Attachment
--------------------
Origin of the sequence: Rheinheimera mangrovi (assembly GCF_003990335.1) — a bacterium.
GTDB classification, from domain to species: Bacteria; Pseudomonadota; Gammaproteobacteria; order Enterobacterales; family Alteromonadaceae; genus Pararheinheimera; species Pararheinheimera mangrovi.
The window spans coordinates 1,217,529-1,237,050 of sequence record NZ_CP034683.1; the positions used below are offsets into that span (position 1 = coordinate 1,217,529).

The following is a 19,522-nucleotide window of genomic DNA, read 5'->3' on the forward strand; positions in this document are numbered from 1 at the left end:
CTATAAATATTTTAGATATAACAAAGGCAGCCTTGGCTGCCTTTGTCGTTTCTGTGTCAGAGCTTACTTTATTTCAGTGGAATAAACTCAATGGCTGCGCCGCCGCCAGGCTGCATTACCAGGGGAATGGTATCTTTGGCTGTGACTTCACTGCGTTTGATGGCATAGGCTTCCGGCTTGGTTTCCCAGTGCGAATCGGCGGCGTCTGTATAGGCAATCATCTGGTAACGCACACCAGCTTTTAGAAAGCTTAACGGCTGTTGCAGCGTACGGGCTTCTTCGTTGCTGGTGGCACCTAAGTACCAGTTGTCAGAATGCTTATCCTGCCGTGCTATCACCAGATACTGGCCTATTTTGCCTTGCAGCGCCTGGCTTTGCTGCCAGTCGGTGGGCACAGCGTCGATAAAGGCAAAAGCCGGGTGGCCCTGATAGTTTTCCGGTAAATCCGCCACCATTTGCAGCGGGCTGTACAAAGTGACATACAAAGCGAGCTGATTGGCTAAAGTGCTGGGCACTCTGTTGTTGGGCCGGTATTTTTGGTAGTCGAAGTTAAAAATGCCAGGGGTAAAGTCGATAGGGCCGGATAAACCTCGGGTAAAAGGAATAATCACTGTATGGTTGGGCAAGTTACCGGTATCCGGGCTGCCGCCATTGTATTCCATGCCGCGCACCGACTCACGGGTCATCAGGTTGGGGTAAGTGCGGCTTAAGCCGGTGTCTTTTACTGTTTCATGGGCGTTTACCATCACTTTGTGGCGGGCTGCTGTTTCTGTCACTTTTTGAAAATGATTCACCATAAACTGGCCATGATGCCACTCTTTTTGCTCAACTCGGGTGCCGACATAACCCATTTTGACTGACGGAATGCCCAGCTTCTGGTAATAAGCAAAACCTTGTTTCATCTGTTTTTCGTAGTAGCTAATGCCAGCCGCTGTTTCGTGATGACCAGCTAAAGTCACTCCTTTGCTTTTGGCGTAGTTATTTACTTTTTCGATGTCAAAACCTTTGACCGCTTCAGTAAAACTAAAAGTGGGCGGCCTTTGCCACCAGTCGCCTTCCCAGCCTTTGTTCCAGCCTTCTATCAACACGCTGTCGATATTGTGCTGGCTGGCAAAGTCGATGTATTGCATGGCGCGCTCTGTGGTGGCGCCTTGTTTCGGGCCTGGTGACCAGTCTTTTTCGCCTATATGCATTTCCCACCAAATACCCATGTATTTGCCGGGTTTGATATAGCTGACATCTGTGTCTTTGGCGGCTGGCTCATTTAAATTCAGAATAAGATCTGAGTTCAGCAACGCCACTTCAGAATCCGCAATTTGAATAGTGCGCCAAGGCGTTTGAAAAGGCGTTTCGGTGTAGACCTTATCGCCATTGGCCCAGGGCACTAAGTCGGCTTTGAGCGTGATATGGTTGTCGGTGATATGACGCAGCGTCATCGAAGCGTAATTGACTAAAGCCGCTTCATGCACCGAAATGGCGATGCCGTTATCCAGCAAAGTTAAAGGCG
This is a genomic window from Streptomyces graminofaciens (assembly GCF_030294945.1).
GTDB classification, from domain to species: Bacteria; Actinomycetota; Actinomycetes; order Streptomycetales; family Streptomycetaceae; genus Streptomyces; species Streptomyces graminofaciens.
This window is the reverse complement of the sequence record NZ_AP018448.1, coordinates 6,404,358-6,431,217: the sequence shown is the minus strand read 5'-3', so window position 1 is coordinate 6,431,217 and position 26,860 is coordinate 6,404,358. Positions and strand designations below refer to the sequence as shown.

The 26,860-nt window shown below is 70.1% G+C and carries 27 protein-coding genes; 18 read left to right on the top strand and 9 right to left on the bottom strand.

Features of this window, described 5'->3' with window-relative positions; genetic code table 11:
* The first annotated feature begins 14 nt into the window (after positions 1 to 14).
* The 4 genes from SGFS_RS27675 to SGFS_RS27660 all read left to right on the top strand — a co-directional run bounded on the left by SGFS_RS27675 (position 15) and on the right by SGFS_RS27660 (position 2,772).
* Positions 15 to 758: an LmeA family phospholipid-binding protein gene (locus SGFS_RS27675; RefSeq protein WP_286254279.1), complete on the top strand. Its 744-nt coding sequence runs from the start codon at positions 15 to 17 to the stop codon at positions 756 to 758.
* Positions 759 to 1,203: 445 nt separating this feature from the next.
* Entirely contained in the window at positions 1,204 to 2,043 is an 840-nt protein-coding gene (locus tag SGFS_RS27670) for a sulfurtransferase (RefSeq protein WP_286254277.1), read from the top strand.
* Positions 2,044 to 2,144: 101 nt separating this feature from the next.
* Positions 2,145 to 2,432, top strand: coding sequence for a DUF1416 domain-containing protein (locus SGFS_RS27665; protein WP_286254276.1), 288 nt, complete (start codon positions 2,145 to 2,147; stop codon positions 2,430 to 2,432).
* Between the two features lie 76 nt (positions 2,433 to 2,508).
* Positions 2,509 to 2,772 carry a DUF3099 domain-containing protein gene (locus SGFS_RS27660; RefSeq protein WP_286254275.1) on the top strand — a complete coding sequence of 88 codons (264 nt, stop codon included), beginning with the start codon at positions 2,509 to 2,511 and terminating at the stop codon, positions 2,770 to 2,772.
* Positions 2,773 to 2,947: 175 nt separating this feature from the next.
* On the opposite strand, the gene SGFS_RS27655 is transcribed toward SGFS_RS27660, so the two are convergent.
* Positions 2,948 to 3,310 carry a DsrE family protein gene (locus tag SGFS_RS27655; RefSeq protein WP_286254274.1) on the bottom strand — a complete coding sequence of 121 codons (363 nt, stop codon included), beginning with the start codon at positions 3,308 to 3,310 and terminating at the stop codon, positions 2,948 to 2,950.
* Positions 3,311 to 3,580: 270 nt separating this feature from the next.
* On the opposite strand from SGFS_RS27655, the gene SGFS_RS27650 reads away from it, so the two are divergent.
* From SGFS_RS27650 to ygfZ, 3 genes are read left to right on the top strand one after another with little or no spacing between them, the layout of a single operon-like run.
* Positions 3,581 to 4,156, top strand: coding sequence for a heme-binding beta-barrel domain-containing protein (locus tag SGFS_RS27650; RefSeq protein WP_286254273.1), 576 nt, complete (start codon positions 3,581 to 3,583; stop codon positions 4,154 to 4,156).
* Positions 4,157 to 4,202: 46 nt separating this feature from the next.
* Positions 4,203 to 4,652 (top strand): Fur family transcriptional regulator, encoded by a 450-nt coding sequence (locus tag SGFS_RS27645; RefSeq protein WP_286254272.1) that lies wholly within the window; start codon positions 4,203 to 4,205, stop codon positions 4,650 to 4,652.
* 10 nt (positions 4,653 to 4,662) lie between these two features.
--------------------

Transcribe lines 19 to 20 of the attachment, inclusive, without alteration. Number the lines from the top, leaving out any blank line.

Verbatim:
* Positions 2,509 to 2,772 carry a DUF3099 domain-containing protein gene (locus SGFS_RS27660; RefSeq protein WP_286254275.1) on the top strand — a complete coding sequence of 88 codons (264 nt, stop codon included), beginning with the start codon at positions 2,509 to 2,511 and terminating at the stop codon, positions 2,770 to 2,772.
* Positions 2,773 to 2,947: 175 nt separating this feature from the next.